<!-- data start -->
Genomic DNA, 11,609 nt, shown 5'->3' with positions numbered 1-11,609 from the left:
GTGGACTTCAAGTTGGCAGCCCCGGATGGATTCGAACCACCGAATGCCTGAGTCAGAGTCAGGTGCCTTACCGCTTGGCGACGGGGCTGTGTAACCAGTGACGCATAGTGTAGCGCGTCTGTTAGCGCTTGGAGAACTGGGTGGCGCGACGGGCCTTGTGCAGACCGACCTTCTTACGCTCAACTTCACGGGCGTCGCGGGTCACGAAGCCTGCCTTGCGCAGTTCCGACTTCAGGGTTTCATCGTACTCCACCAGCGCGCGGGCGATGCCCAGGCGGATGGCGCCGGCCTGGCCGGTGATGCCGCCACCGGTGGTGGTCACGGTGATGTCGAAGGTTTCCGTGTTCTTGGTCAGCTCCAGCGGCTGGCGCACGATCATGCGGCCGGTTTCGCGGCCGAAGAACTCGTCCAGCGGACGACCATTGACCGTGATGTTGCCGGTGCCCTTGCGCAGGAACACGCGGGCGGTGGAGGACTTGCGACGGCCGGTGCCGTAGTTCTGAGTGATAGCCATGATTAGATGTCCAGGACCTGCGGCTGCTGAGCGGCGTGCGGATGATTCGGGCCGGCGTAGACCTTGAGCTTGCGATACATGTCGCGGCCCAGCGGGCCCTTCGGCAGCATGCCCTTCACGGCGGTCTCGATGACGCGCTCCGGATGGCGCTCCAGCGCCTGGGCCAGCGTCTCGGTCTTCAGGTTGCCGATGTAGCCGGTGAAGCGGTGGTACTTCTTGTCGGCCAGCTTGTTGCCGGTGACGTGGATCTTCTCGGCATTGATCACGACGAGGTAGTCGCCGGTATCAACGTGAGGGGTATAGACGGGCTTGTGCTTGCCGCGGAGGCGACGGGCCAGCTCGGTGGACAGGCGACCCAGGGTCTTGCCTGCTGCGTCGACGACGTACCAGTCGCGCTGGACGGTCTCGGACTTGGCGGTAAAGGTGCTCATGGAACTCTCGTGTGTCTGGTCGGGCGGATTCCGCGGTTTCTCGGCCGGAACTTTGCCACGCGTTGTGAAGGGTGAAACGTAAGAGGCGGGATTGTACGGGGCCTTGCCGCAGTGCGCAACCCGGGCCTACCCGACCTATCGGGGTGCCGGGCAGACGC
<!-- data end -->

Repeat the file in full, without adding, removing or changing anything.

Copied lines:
Genomic DNA, 11,609 nt, shown 5'->3' with positions numbered 1-11,609 from the left:
GTGGACTTCAAGTTGGCAGCCCCGGATGGATTCGAACCACCGAATGCCTGAGTCAGAGTCAGGTGCCTTACCGCTTGGCGACGGGGCTGTGTAACCAGTGACGCATAGTGTAGCGCGTCTGTTAGCGCTTGGAGAACTGGGTGGCGCGACGGGCCTTGTGCAGACCGACCTTCTTACGCTCAACTTCACGGGCGTCGCGGGTCACGAAGCCTGCCTTGCGCAGTTCCGACTTCAGGGTTTCATCGTACTCCACCAGCGCGCGGGCGATGCCCAGGCGGATGGCGCCGGCCTGGCCGGTGATGCCGCCACCGGTGGTGGTCACGGTGATGTCGAAGGTTTCCGTGTTCTTGGTCAGCTCCAGCGGCTGGCGCACGATCATGCGGCCGGTTTCGCGGCCGAAGAACTCGTCCAGCGGACGACCATTGACCGTGATGTTGCCGGTGCCCTTGCGCAGGAACACGCGGGCGGTGGAGGACTTGCGACGGCCGGTGCCGTAGTTCTGAGTGATAGCCATGATTAGATGTCCAGGACCTGCGGCTGCTGAGCGGCGTGCGGATGATTCGGGCCGGCGTAGACCTTGAGCTTGCGATACATGTCGCGGCCCAGCGGGCCCTTCGGCAGCATGCCCTTCACGGCGGTCTCGATGACGCGCTCCGGATGGCGCTCCAGCGCCTGGGCCAGCGTCTCGGTCTTCAGGTTGCCGATGTAGCCGGTGAAGCGGTGGTACTTCTTGTCGGCCAGCTTGTTGCCGGTGACGTGGATCTTCTCGGCATTGATCACGACGAGGTAGTCGCCGGTATCAACGTGAGGGGTATAGACGGGCTTGTGCTTGCCGCGGAGGCGACGGGCCAGCTCGGTGGACAGGCGACCCAGGGTCTTGCCTGCTGCGTCGACGACGTACCAGTCGCGCTGGACGGTCTCGGACTTGGCGGTAAAGGTGCTCATGGAACTCTCGTGTGTCTGGTCGGGCGGATTCCGCGGTTTCTCGGCCGGAACTTTGCCACGCGTTGTGAAGGGTGAAACGTAAGAGGCGGGATTGTACGGGGCCTTGCCGCAGTGCGCAACCCGGGCCTACCCGACCTATCGGGGTGCCGGGCAGACGC